VIBE Viva sat down with Mendez about his early profession as the booming voice of the New Jersey club scene and producing demos for artists like Tego Calderon and Wisin y Yandel, which ultimately helped him foray into the television industry.
VIBE Viva: Have you always wanted to be a voiceover artist?
Anthony Mendez: I don’t know if it’s so much that I’ve always wanted to be one, but I think over the last 10 years, I did. Initially, I wanted to be in the music business, which is where I got my toe in. Then that led to doing radio spots and then voiceover. Once I did my first voiceover for a local club, I was hooked. I started acting and even got into classes. So over the last 10 years, I’ve made a living off doing what I love.
How did you land your first gig?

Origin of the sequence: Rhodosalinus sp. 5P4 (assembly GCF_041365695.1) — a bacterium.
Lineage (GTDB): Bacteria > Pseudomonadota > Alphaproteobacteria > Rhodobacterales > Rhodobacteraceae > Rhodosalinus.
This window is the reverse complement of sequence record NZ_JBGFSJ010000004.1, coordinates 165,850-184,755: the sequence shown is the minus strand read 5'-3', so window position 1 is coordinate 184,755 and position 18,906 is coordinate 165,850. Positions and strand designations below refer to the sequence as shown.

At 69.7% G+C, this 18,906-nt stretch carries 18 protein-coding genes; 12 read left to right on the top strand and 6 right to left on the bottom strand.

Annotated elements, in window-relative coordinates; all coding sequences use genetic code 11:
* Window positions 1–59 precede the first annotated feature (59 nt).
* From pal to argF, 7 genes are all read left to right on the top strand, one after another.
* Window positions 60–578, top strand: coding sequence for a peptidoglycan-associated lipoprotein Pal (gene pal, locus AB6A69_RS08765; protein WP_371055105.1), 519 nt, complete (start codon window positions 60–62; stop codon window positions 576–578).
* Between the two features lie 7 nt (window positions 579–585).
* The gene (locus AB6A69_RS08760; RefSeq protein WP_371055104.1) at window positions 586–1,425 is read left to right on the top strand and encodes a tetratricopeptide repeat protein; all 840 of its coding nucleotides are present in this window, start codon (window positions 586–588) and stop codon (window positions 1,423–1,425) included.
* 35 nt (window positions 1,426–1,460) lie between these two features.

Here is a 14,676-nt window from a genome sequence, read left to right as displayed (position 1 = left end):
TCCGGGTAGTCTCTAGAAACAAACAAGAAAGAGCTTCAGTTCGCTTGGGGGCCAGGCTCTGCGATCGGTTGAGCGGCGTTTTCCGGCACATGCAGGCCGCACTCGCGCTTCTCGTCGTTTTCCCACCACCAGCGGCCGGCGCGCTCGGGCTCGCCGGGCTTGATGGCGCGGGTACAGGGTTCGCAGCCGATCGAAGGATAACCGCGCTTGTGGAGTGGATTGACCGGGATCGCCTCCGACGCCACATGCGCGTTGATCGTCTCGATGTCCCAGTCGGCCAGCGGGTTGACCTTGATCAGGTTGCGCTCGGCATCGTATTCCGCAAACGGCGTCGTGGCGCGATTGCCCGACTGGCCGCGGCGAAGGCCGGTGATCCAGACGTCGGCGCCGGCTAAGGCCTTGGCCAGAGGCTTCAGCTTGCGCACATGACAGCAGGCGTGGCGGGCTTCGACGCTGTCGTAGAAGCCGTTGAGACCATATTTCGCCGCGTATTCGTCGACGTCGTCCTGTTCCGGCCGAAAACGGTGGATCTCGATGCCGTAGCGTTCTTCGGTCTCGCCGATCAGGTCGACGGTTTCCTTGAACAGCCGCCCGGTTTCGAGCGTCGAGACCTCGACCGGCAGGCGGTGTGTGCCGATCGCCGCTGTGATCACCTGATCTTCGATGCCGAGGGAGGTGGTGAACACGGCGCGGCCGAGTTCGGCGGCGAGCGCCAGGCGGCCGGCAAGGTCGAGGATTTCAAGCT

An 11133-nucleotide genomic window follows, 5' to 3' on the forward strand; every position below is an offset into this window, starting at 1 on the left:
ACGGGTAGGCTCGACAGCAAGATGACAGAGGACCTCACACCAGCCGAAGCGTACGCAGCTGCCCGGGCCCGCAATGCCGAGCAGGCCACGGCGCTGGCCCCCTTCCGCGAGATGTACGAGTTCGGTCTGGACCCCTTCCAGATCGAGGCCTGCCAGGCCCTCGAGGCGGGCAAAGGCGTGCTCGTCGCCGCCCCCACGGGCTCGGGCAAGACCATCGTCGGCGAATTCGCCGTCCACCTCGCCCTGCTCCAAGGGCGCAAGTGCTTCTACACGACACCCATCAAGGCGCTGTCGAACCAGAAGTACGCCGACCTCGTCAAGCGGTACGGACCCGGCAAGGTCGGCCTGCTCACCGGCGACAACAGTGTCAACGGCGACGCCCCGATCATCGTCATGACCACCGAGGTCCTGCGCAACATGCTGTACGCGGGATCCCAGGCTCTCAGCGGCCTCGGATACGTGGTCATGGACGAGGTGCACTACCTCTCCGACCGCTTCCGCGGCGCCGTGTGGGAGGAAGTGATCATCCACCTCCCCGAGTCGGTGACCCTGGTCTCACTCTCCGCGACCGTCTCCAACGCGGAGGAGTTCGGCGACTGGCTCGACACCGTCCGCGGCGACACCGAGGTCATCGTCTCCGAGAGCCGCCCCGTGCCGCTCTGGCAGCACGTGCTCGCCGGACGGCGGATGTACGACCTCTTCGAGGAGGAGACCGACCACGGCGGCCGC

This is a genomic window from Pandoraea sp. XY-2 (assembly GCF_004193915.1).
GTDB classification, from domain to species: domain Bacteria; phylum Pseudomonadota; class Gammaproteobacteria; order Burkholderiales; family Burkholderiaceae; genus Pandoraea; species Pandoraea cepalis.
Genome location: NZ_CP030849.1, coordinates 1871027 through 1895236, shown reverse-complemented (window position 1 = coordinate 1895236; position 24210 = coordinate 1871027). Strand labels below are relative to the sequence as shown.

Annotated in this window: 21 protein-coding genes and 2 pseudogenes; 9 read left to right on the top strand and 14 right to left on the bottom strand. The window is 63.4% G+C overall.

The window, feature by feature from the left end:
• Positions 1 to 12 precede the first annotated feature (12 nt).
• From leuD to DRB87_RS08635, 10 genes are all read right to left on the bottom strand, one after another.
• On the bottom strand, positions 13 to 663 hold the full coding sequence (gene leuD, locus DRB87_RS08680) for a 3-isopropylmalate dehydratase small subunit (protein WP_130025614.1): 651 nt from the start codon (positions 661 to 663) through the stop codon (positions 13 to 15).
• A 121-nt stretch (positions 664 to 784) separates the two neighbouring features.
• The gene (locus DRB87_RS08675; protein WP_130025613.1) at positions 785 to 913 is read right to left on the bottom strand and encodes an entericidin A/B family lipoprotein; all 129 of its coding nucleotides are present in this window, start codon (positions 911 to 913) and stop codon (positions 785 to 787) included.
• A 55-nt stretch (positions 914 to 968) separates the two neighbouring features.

It was a nightclub. My best friend from college, Alex Peña, used to run an entertainment company called Nu Life Entertainment, and they used to produce a lot of radio spots and promotions for nightclubs. There was a club in Jersey City where a guy from the radio station would come and do the voiceovers. One time he was on vacation so they were like “Why don’t you do it?” I said, “Okay.” That was my first voiceover gig. I was really horrible but with that kind of stuff, it’s really just playing hype man for the party.
What about the script for Jane The Virgin attracted you?
I don’t think it immediately caught my eye. I think, like many people that hadn’t seen the show, the premise was so far out there that people were kind of raising an eyebrow at it. I think that was the same kind of reaction I had when I got the email. I looked at it and thought, “A girl who was artificially inseminated accidentally and I gotta do a narrator type thing? I don’t think I want to do it.” But then I read it and what attracted me to it was how brilliant they intertwined all these stories. Mind you, I hadn’t seen the entire script yet. They gave me enough of the script where I got the idea of so many things going on at once and how the narrator kind of brought them all together. That just really impressed and amazed me.